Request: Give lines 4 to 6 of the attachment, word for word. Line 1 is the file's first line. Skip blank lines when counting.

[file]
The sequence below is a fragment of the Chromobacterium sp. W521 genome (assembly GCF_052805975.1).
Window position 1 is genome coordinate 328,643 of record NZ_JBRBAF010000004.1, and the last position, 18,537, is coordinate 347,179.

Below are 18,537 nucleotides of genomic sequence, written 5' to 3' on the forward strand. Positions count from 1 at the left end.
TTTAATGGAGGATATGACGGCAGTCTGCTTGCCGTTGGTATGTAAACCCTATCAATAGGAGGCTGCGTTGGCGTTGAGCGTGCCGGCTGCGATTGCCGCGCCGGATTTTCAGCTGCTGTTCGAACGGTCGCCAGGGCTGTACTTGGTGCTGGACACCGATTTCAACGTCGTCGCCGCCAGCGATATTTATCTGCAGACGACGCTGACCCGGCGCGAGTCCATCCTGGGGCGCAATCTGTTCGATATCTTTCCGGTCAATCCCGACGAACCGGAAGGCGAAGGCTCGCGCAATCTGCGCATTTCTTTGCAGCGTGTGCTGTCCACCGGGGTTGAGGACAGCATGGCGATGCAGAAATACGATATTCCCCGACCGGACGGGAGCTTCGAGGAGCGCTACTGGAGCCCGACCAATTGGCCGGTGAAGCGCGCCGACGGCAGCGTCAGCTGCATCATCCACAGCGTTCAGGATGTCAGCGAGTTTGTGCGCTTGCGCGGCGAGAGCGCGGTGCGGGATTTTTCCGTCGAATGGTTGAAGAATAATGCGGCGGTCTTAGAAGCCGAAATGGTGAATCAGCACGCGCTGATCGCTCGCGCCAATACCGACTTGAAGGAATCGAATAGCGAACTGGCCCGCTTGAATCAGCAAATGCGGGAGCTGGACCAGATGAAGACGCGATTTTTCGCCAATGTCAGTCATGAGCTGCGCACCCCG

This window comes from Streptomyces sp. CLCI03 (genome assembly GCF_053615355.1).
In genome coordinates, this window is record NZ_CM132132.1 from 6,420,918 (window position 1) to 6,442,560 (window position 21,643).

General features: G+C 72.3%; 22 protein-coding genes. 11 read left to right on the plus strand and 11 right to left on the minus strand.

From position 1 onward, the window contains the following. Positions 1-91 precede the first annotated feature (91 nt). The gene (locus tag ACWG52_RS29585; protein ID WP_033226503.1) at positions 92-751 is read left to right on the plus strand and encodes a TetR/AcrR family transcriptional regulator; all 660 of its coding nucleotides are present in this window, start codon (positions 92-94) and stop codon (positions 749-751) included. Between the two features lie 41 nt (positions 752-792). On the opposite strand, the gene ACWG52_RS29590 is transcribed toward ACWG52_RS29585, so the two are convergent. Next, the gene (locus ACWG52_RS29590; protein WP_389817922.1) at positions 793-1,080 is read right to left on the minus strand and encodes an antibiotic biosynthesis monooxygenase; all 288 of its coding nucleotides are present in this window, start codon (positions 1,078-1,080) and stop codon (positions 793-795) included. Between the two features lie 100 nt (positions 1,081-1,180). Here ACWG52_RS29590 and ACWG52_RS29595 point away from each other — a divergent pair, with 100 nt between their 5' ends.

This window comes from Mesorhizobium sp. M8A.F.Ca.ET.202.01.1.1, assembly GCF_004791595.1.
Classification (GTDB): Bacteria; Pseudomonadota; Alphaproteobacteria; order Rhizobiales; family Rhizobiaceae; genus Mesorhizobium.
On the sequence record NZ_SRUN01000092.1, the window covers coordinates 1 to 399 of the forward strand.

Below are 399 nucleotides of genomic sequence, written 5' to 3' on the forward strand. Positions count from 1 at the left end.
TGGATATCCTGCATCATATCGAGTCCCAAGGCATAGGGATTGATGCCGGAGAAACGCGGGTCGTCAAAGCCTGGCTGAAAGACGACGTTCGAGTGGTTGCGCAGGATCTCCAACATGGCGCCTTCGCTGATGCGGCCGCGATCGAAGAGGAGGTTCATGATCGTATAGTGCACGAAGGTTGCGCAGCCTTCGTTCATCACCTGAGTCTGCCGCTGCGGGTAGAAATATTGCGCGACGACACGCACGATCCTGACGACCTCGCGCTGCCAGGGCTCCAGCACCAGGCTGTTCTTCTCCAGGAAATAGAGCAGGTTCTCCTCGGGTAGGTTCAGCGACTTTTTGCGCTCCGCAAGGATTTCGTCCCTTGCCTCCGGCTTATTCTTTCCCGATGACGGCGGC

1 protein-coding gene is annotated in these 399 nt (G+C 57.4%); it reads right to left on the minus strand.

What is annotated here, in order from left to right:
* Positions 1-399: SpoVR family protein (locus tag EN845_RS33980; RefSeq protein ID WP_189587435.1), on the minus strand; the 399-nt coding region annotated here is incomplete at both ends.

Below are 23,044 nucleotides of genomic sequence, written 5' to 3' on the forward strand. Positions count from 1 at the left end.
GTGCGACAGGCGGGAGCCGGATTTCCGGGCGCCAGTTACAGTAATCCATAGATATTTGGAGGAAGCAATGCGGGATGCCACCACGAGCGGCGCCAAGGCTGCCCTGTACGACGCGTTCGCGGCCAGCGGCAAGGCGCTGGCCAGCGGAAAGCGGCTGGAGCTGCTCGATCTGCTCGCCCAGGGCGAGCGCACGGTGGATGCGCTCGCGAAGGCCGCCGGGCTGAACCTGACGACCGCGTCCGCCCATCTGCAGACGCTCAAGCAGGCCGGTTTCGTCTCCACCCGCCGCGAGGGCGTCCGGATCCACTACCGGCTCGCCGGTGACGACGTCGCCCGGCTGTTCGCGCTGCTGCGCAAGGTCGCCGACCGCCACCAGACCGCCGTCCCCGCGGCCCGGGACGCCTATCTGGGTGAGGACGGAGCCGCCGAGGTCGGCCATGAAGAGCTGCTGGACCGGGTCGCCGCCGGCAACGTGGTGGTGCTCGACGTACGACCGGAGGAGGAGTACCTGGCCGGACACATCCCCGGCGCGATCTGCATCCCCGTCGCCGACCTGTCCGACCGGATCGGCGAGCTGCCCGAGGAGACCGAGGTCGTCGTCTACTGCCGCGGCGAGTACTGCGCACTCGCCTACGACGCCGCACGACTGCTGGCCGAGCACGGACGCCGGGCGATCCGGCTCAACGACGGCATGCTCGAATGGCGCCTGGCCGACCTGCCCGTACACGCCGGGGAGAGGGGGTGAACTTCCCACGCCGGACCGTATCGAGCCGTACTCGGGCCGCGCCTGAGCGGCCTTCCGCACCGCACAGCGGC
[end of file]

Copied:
TTTAATGGAGGATATGACGGCAGTCTGCTTGCCGTTGGTATGTAAACCCTATCAATAGGAGGCTGCGTTGGCGTTGAGCGTGCCGGCTGCGATTGCCGCGCCGGATTTTCAGCTGCTGTTCGAACGGTCGCCAGGGCTGTACTTGGTGCTGGACACCGATTTCAACGTCGTCGCCGCCAGCGATATTTATCTGCAGACGACGCTGACCCGGCGCGAGTCCATCCTGGGGCGCAATCTGTTCGATATCTTTCCGGTCAATCCCGACGAACCGGAAGGCGAAGGCTCGCGCAATCTGCGCATTTCTTTGCAGCGTGTGCTGTCCACCGGGGTTGAGGACAGCATGGCGATGCAGAAATACGATATTCCCCGACCGGACGGGAGCTTCGAGGAGCGCTACTGGAGCCCGACCAATTGGCCGGTGAAGCGCGCCGACGGCAGCGTCAGCTGCATCATCCACAGCGTTCAGGATGTCAGCGAGTTTGTGCGCTTGCGCGGCGAGAGCGCGGTGCGGGATTTTTCCGTCGAATGGTTGAAGAATAATGCGGCGGTCTTAGAAGCCGAAATGGTGAATCAGCACGCGCTGATCGCTCGCGCCAATACCGACTTGAAGGAATCGAATAGCGAACTGGCCCGCTTGAATCAGCAAATGCGGGAGCTGGACCAGATGAAGACGCGATTTTTCGCCAATGTCAGTCATGAGCTGCGCACCCCG

This window comes from Streptomyces sp. CLCI03 (genome assembly GCF_053615355.1).
In genome coordinates, this window is record NZ_CM132132.1 from 6,420,918 (window position 1) to 6,442,560 (window position 21,643).